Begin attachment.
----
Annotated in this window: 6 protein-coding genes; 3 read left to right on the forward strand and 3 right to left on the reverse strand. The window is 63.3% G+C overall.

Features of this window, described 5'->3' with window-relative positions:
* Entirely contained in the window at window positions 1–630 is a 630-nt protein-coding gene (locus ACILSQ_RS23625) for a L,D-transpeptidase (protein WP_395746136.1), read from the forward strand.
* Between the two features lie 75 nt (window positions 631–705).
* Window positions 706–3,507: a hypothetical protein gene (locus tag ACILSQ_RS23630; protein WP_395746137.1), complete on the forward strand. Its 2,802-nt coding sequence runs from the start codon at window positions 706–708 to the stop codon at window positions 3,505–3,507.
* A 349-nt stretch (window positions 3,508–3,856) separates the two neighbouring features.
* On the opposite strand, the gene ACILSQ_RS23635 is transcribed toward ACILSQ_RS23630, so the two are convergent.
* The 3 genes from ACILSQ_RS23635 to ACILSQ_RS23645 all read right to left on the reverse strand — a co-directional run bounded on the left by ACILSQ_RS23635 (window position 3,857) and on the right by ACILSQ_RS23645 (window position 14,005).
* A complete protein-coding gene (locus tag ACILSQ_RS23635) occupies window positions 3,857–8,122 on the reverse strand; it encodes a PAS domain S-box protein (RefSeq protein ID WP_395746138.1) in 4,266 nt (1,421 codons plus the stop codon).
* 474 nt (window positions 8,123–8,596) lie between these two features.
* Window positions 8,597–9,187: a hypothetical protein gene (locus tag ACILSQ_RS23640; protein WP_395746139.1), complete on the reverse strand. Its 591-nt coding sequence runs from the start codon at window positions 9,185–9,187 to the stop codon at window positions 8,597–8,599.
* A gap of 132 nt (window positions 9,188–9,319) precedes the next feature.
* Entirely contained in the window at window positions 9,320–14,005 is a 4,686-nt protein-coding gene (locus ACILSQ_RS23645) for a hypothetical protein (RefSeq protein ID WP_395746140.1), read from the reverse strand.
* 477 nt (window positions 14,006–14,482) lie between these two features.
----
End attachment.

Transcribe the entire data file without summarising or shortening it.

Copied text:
Annotated in this window: 6 protein-coding genes; 3 read left to right on the forward strand and 3 right to left on the reverse strand. The window is 63.3% G+C overall.

Features of this window, described 5'->3' with window-relative positions:
* Entirely contained in the window at window positions 1–630 is a 630-nt protein-coding gene (locus ACILSQ_RS23625) for a L,D-transpeptidase (protein WP_395746136.1), read from the forward strand.
* Between the two features lie 75 nt (window positions 631–705).
* Window positions 706–3,507: a hypothetical protein gene (locus tag ACILSQ_RS23630; protein WP_395746137.1), complete on the forward strand. Its 2,802-nt coding sequence runs from the start codon at window positions 706–708 to the stop codon at window positions 3,505–3,507.
* A 349-nt stretch (window positions 3,508–3,856) separates the two neighbouring features.
* On the opposite strand, the gene ACILSQ_RS23635 is transcribed toward ACILSQ_RS23630, so the two are convergent.
* The 3 genes from ACILSQ_RS23635 to ACILSQ_RS23645 all read right to left on the reverse strand — a co-directional run bounded on the left by ACILSQ_RS23635 (window position 3,857) and on the right by ACILSQ_RS23645 (window position 14,005).
* A complete protein-coding gene (locus tag ACILSQ_RS23635) occupies window positions 3,857–8,122 on the reverse strand; it encodes a PAS domain S-box protein (RefSeq protein ID WP_395746138.1) in 4,266 nt (1,421 codons plus the stop codon).
* 474 nt (window positions 8,123–8,596) lie between these two features.
* Window positions 8,597–9,187: a hypothetical protein gene (locus tag ACILSQ_RS23640; protein WP_395746139.1), complete on the reverse strand. Its 591-nt coding sequence runs from the start codon at window positions 9,185–9,187 to the stop codon at window positions 8,597–8,599.
* A gap of 132 nt (window positions 9,188–9,319) precedes the next feature.
* Entirely contained in the window at window positions 9,320–14,005 is a 4,686-nt protein-coding gene (locus ACILSQ_RS23645) for a hypothetical protein (RefSeq protein ID WP_395746140.1), read from the reverse strand.
* 477 nt (window positions 14,006–14,482) lie between these two features.